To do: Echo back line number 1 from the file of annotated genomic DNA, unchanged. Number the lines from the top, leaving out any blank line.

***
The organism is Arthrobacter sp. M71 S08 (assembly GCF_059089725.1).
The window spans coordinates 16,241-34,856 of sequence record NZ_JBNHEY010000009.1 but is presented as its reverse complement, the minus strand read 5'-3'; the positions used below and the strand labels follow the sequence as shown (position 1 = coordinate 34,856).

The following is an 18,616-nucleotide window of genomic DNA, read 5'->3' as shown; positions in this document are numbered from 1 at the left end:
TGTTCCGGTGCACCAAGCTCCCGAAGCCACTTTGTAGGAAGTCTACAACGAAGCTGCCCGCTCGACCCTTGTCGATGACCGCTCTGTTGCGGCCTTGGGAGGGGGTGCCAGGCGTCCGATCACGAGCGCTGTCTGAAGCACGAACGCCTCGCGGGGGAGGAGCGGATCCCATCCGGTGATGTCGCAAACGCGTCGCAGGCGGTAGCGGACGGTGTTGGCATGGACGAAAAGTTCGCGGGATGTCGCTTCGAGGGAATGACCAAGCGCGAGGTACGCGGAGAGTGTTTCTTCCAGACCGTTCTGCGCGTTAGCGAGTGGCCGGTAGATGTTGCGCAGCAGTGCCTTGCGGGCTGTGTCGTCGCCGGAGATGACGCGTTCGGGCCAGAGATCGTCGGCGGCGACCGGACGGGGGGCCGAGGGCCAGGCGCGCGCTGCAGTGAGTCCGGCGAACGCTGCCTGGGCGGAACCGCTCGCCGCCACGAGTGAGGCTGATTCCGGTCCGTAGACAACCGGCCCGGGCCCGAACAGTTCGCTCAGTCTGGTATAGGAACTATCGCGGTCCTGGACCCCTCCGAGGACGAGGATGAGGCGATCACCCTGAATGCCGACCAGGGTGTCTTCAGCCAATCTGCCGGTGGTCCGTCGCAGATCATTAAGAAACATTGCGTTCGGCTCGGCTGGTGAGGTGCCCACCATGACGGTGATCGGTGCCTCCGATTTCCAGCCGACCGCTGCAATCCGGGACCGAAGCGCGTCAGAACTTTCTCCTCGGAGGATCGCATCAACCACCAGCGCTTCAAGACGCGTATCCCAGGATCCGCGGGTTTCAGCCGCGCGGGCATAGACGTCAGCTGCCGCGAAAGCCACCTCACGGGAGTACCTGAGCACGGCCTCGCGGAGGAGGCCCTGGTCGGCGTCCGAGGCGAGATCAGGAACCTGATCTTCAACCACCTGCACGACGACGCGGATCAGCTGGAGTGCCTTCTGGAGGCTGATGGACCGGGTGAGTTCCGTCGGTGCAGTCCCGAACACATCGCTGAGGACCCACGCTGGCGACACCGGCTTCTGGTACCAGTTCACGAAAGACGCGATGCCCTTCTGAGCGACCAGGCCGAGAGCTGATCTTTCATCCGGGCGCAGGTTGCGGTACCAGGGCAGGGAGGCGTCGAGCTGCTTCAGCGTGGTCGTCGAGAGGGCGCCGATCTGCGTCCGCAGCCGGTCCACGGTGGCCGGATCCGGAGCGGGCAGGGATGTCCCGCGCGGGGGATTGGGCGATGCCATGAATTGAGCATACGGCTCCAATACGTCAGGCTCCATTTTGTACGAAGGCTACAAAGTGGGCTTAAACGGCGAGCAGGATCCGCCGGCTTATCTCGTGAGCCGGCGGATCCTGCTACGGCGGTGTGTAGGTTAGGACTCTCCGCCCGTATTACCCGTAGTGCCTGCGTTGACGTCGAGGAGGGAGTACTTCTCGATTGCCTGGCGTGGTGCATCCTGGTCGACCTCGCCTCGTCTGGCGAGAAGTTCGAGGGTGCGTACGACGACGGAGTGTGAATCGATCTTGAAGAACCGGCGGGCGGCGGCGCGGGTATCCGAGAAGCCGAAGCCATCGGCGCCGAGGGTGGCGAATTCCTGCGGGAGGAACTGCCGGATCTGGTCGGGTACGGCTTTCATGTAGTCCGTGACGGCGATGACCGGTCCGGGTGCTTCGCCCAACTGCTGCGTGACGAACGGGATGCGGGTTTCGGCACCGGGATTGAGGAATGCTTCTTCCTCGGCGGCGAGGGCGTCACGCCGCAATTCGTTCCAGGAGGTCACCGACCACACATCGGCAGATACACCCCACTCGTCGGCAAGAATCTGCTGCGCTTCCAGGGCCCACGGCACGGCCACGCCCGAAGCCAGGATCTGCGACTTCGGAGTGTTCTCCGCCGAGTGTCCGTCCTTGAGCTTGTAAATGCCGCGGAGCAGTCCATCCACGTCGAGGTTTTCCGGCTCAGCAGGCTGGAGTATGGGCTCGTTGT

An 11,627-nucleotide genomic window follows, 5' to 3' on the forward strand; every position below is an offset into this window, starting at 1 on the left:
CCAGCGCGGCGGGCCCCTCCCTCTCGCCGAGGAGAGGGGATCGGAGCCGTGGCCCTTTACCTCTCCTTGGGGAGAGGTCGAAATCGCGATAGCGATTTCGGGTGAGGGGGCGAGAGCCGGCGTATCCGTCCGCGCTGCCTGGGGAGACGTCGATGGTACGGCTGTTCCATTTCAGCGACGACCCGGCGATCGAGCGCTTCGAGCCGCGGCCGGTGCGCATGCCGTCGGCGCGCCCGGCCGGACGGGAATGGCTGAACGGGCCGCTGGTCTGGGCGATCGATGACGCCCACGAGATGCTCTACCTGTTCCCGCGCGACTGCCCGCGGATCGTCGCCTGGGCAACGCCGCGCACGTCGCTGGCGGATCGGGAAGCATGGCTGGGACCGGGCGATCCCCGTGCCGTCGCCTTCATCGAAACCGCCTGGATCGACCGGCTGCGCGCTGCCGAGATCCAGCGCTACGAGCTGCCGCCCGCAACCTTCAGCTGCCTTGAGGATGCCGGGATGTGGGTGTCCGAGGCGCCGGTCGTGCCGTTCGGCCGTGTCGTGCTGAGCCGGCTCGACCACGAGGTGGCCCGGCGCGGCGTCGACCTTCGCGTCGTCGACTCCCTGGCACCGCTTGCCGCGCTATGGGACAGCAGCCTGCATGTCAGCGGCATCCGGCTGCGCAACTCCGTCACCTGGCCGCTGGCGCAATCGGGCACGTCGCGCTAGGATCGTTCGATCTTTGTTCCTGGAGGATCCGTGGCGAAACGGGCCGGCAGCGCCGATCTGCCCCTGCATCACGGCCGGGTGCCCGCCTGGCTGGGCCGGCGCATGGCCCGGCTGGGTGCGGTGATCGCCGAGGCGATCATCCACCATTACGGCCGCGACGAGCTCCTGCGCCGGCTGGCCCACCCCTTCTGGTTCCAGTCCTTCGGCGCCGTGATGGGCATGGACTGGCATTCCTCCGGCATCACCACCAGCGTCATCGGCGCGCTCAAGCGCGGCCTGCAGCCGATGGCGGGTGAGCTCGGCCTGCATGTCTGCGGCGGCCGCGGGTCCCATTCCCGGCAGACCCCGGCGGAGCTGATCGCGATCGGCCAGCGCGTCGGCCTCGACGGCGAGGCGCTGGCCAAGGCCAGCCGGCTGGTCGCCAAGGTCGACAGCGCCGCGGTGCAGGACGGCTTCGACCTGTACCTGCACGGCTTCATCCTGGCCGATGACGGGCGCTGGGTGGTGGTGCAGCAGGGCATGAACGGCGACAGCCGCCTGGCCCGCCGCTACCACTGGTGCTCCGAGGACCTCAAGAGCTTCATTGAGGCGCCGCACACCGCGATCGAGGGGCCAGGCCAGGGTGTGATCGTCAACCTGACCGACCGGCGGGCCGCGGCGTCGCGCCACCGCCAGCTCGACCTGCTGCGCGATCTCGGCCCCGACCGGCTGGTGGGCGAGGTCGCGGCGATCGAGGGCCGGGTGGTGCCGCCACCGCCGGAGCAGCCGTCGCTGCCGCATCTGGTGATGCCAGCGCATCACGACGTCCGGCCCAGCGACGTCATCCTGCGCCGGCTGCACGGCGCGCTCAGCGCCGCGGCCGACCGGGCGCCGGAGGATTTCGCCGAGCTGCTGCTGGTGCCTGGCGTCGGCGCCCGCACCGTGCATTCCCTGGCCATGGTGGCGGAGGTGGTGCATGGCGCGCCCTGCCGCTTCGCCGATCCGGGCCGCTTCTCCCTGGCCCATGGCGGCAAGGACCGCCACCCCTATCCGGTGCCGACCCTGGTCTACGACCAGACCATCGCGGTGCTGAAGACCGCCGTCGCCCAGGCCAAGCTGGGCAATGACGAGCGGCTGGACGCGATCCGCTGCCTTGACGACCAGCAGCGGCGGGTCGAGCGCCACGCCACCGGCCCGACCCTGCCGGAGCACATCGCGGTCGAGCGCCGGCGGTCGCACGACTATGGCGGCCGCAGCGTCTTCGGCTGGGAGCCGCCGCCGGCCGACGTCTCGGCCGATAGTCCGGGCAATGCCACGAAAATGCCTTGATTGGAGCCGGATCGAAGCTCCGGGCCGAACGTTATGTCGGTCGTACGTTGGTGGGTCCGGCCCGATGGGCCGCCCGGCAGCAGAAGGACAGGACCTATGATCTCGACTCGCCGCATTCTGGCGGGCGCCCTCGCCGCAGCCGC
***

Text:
The organism is Arthrobacter sp. M71 S08 (assembly GCF_059089725.1).